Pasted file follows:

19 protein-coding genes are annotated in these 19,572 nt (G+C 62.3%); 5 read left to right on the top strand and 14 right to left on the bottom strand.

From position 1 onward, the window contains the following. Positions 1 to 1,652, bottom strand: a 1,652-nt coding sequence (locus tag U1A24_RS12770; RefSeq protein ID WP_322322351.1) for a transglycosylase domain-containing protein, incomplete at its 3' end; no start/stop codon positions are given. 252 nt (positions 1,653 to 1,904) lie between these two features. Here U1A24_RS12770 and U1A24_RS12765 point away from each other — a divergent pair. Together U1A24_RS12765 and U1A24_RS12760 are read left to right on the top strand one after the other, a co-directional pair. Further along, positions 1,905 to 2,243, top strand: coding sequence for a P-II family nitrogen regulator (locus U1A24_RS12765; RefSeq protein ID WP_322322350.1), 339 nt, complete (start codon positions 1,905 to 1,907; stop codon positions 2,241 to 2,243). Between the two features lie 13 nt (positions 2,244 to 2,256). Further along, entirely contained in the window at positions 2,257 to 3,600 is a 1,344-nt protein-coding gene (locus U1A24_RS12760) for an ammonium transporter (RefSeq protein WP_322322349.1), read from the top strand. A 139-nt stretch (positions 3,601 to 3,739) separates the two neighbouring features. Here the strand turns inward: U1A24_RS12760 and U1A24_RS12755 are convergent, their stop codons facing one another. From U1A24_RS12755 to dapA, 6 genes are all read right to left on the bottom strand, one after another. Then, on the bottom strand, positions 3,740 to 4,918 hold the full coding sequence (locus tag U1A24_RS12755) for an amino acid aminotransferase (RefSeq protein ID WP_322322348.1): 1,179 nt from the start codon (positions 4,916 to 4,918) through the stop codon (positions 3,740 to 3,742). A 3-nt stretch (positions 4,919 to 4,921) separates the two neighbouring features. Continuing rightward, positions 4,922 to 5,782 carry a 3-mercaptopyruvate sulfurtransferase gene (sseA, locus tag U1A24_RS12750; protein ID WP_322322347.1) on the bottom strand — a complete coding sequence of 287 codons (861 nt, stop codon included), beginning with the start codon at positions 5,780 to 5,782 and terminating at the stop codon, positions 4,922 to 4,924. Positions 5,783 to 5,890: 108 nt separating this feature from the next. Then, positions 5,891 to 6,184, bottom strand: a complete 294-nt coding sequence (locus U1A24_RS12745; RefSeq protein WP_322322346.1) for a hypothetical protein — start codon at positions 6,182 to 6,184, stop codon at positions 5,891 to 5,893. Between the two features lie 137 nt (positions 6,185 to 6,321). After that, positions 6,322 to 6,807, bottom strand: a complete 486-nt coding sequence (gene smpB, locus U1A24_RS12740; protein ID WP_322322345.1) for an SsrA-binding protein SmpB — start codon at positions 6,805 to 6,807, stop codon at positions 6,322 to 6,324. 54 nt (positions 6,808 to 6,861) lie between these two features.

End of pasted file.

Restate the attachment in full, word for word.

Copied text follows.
19 protein-coding genes are annotated in these 19,572 nt (G+C 62.3%); 5 read left to right on the top strand and 14 right to left on the bottom strand.

From position 1 onward, the window contains the following. Positions 1 to 1,652, bottom strand: a 1,652-nt coding sequence (locus tag U1A24_RS12770; RefSeq protein ID WP_322322351.1) for a transglycosylase domain-containing protein, incomplete at its 3' end; no start/stop codon positions are given. 252 nt (positions 1,653 to 1,904) lie between these two features. Here U1A24_RS12770 and U1A24_RS12765 point away from each other — a divergent pair. Together U1A24_RS12765 and U1A24_RS12760 are read left to right on the top strand one after the other, a co-directional pair. Further along, positions 1,905 to 2,243, top strand: coding sequence for a P-II family nitrogen regulator (locus U1A24_RS12765; RefSeq protein ID WP_322322350.1), 339 nt, complete (start codon positions 1,905 to 1,907; stop codon positions 2,241 to 2,243). Between the two features lie 13 nt (positions 2,244 to 2,256). Further along, entirely contained in the window at positions 2,257 to 3,600 is a 1,344-nt protein-coding gene (locus U1A24_RS12760) for an ammonium transporter (RefSeq protein WP_322322349.1), read from the top strand. A 139-nt stretch (positions 3,601 to 3,739) separates the two neighbouring features. Here the strand turns inward: U1A24_RS12760 and U1A24_RS12755 are convergent, their stop codons facing one another. From U1A24_RS12755 to dapA, 6 genes are all read right to left on the bottom strand, one after another. Then, on the bottom strand, positions 3,740 to 4,918 hold the full coding sequence (locus tag U1A24_RS12755) for an amino acid aminotransferase (RefSeq protein ID WP_322322348.1): 1,179 nt from the start codon (positions 4,916 to 4,918) through the stop codon (positions 3,740 to 3,742). A 3-nt stretch (positions 4,919 to 4,921) separates the two neighbouring features. Continuing rightward, positions 4,922 to 5,782 carry a 3-mercaptopyruvate sulfurtransferase gene (sseA, locus tag U1A24_RS12750; protein ID WP_322322347.1) on the bottom strand — a complete coding sequence of 287 codons (861 nt, stop codon included), beginning with the start codon at positions 5,780 to 5,782 and terminating at the stop codon, positions 4,922 to 4,924. Positions 5,783 to 5,890: 108 nt separating this feature from the next. Then, positions 5,891 to 6,184, bottom strand: a complete 294-nt coding sequence (locus U1A24_RS12745; RefSeq protein WP_322322346.1) for a hypothetical protein — start codon at positions 6,182 to 6,184, stop codon at positions 5,891 to 5,893. Between the two features lie 137 nt (positions 6,185 to 6,321). After that, positions 6,322 to 6,807, bottom strand: a complete 486-nt coding sequence (gene smpB, locus U1A24_RS12740; protein ID WP_322322345.1) for an SsrA-binding protein SmpB — start codon at positions 6,805 to 6,807, stop codon at positions 6,322 to 6,324. 54 nt (positions 6,808 to 6,861) lie between these two features.